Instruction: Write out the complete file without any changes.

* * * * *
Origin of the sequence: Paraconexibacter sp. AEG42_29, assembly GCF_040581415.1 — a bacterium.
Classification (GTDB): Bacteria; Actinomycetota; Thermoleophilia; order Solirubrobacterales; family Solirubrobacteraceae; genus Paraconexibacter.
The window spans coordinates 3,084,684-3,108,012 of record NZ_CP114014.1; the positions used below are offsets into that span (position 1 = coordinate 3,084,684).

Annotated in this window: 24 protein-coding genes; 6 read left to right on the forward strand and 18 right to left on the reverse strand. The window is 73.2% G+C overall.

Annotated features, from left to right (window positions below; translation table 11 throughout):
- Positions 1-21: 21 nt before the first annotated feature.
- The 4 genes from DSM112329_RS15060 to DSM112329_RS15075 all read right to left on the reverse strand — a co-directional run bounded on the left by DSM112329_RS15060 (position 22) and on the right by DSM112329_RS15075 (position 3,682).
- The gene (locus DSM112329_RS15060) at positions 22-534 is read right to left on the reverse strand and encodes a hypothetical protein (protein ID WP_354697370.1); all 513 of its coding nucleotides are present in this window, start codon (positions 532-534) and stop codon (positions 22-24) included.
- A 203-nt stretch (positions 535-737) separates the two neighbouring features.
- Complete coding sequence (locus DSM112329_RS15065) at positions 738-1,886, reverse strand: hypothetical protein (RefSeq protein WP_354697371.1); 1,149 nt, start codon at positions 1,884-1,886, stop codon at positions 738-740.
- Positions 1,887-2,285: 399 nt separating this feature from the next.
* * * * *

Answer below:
Origin of the sequence: Paraconexibacter sp. AEG42_29, assembly GCF_040581415.1 — a bacterium.
Classification (GTDB): Bacteria; Actinomycetota; Thermoleophilia; order Solirubrobacterales; family Solirubrobacteraceae; genus Paraconexibacter.
The window spans coordinates 3,084,684-3,108,012 of record NZ_CP114014.1; the positions used below are offsets into that span (position 1 = coordinate 3,084,684).

Annotated in this window: 24 protein-coding genes; 6 read left to right on the forward strand and 18 right to left on the reverse strand. The window is 73.2% G+C overall.

Annotated features, from left to right (window positions below; translation table 11 throughout):
- Positions 1-21: 21 nt before the first annotated feature.
- The 4 genes from DSM112329_RS15060 to DSM112329_RS15075 all read right to left on the reverse strand — a co-directional run bounded on the left by DSM112329_RS15060 (position 22) and on the right by DSM112329_RS15075 (position 3,682).
- The gene (locus DSM112329_RS15060) at positions 22-534 is read right to left on the reverse strand and encodes a hypothetical protein (protein ID WP_354697370.1); all 513 of its coding nucleotides are present in this window, start codon (positions 532-534) and stop codon (positions 22-24) included.
- A 203-nt stretch (positions 535-737) separates the two neighbouring features.
- Complete coding sequence (locus DSM112329_RS15065) at positions 738-1,886, reverse strand: hypothetical protein (RefSeq protein WP_354697371.1); 1,149 nt, start codon at positions 1,884-1,886, stop codon at positions 738-740.
- Positions 1,887-2,285: 399 nt separating this feature from the next.